Avocados are a surprisingly complete food, with fourteen minerals to stimulate growth, including iron and copper for your blood. The sodium and potassium in avocados keeps your body chemically balanced, and their low sugar content and absence of starch make them an ideal fruit for diabetics or hypoglycemics (choose small slices throughout the day to keep your sugar balanced).
Vitamins in avocados include A, several B-complex, C, and E, as well as phosphorus and magnesium. They’re also a great source of antioxidants like vitamins E and C.
Because of their density, avocados, like bananas, are filling. But they are also a perfectly digestible slow-burning fuel, making them ideal for replenishing nutrients for athletes. They’re a great source of fruit oil and digestible fats, and they make excellent and healthy dips for raw vegetables. When blended with fruit, they make particularly nutritious baby food.
Avocados are also called alligator pears because of their shape and the color of their skin. The four hundred varieties of avocado are found throughout Mexico and South America. After planting an avocado tree, you’ll have to wait two to three years for it to bear fruit, but it’s worth the wait.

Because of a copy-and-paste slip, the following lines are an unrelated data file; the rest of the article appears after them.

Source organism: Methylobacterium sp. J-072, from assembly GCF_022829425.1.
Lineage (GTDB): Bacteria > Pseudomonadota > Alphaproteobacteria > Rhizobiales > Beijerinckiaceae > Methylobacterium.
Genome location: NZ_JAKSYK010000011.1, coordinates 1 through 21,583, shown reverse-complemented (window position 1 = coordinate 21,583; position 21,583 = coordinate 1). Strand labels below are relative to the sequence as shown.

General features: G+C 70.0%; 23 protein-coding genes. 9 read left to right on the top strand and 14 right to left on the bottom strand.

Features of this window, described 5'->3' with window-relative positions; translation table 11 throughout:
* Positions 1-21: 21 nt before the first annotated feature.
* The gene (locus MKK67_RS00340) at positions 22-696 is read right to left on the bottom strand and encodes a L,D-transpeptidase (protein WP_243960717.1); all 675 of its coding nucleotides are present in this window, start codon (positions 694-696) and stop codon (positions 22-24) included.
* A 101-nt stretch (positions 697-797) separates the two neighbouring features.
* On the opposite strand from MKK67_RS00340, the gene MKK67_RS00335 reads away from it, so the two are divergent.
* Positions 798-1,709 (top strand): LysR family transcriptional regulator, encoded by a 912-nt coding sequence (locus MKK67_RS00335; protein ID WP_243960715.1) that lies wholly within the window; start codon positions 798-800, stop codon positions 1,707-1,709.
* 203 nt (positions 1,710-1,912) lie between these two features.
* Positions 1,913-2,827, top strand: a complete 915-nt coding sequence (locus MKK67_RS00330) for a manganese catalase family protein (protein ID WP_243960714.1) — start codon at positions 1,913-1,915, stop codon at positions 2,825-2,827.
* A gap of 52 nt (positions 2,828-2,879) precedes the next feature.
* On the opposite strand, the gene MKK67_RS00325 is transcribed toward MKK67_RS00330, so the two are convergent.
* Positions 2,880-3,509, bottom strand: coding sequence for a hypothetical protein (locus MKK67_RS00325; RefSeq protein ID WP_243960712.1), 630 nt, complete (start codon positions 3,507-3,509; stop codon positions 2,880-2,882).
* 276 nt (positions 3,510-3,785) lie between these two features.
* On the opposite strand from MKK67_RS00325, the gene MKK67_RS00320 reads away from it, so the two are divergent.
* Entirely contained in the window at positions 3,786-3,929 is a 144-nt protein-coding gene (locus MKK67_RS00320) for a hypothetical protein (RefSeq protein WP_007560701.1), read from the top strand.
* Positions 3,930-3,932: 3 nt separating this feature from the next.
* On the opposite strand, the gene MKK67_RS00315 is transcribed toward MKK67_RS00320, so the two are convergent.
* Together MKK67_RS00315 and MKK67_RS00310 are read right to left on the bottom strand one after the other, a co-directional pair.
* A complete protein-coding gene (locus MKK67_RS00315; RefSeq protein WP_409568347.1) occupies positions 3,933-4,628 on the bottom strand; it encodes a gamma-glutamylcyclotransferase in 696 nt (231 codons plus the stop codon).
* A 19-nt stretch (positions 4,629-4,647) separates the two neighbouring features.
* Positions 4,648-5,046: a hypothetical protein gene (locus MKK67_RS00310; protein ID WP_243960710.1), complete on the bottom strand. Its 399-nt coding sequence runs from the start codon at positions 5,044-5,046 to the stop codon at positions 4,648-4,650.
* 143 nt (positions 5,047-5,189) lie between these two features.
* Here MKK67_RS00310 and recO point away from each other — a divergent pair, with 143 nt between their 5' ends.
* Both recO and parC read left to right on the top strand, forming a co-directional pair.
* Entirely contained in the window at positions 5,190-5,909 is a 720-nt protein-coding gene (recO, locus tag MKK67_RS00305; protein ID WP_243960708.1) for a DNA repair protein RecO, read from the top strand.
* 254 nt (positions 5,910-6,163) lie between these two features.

Picking and Preparing Avocadoes
A perfect avocado is hard to choose in the store; because they go so quickly through ripeness into over ripeness, you’re better off picking slightly unripe ones and letting them ripen on the counter with your bananas. Ideal avocados to purchase are dark green and hard, and they brown slightly and become slightly soft to thumb pressure as they ripen. Remove the flesh by cutting the fruit in half lengthwise. If you twist it open from here, the large pit easily comes out of one side, and all you have to do is twist it out of the other side with a knife.
Replace butter with avocado spread, or use avocado dip and raw vegetables to replace your chips and ranch dressing.
from Healthy Recipes